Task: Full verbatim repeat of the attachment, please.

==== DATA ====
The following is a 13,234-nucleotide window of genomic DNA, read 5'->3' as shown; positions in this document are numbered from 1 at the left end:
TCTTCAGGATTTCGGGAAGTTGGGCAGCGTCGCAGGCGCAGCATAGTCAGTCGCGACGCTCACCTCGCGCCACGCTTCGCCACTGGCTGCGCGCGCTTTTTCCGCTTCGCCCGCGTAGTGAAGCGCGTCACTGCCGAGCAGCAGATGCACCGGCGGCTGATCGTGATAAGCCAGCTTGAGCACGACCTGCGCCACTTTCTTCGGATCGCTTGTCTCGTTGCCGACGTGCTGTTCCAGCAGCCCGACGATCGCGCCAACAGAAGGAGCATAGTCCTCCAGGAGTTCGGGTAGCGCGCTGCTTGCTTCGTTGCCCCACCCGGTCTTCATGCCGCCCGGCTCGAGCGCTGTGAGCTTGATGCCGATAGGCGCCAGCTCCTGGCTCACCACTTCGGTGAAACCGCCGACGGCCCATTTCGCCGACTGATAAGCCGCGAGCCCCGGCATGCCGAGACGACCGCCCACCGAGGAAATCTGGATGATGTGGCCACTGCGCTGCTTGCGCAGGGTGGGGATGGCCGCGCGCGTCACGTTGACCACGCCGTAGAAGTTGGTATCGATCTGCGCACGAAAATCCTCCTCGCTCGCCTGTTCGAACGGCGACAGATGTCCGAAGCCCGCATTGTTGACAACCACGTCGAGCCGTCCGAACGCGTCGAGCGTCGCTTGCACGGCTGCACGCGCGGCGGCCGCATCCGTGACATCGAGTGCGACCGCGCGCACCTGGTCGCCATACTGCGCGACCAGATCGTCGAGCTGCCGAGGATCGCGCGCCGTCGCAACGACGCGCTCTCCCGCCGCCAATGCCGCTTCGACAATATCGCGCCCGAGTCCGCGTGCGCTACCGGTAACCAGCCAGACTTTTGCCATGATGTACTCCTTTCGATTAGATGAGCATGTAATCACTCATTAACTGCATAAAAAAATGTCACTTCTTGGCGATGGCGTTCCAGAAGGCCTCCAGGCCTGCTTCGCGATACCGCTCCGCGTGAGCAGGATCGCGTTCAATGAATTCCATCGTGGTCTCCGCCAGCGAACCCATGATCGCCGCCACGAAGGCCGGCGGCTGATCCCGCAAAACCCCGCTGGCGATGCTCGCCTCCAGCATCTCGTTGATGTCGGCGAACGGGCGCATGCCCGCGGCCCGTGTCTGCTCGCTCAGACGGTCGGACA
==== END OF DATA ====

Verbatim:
The following is a 13,234-nucleotide window of genomic DNA, read 5'->3' as shown; positions in this document are numbered from 1 at the left end:
TCTTCAGGATTTCGGGAAGTTGGGCAGCGTCGCAGGCGCAGCATAGTCAGTCGCGACGCTCACCTCGCGCCACGCTTCGCCACTGGCTGCGCGCGCTTTTTCCGCTTCGCCCGCGTAGTGAAGCGCGTCACTGCCGAGCAGCAGATGCACCGGCGGCTGATCGTGATAAGCCAGCTTGAGCACGACCTGCGCCACTTTCTTCGGATCGCTTGTCTCGTTGCCGACGTGCTGTTCCAGCAGCCCGACGATCGCGCCAACAGAAGGAGCATAGTCCTCCAGGAGTTCGGGTAGCGCGCTGCTTGCTTCGTTGCCCCACCCGGTCTTCATGCCGCCCGGCTCGAGCGCTGTGAGCTTGATGCCGATAGGCGCCAGCTCCTGGCTCACCACTTCGGTGAAACCGCCGACGGCCCATTTCGCCGACTGATAAGCCGCGAGCCCCGGCATGCCGAGACGACCGCCCACCGAGGAAATCTGGATGATGTGGCCACTGCGCTGCTTGCGCAGGGTGGGGATGGCCGCGCGCGTCACGTTGACCACGCCGTAGAAGTTGGTATCGATCTGCGCACGAAAATCCTCCTCGCTCGCCTGTTCGAACGGCGACAGATGTCCGAAGCCCGCATTGTTGACAACCACGTCGAGCCGTCCGAACGCGTCGAGCGTCGCTTGCACGGCTGCACGCGCGGCGGCCGCATCCGTGACATCGAGTGCGACCGCGCGCACCTGGTCGCCATACTGCGCGACCAGATCGTCGAGCTGCCGAGGATCGCGCGCCGTCGCAACGACGCGCTCTCCCGCCGCCAATGCCGCTTCGACAATATCGCGCCCGAGTCCGCGTGCGCTACCGGTAACCAGCCAGACTTTTGCCATGATGTACTCCTTTCGATTAGATGAGCATGTAATCACTCATTAACTGCATAAAAAAATGTCACTTCTTGGCGATGGCGTTCCAGAAGGCCTCCAGGCCTGCTTCGCGATACCGCTCCGCGTGAGCAGGATCGCGTTCAATGAATTCCATCGTGGTCTCCGCCAGCGAACCCATGATCGCCGCCACGAAGGCCGGCGGCTGATCCCGCAAAACCCCGCTGGCGATGCTCGCCTCCAGCATCTCGTTGATGTCGGCGAACGGGCGCATGCCCGCGGCCCGTGTCTGCTCGCTCAGACGGTCGGACA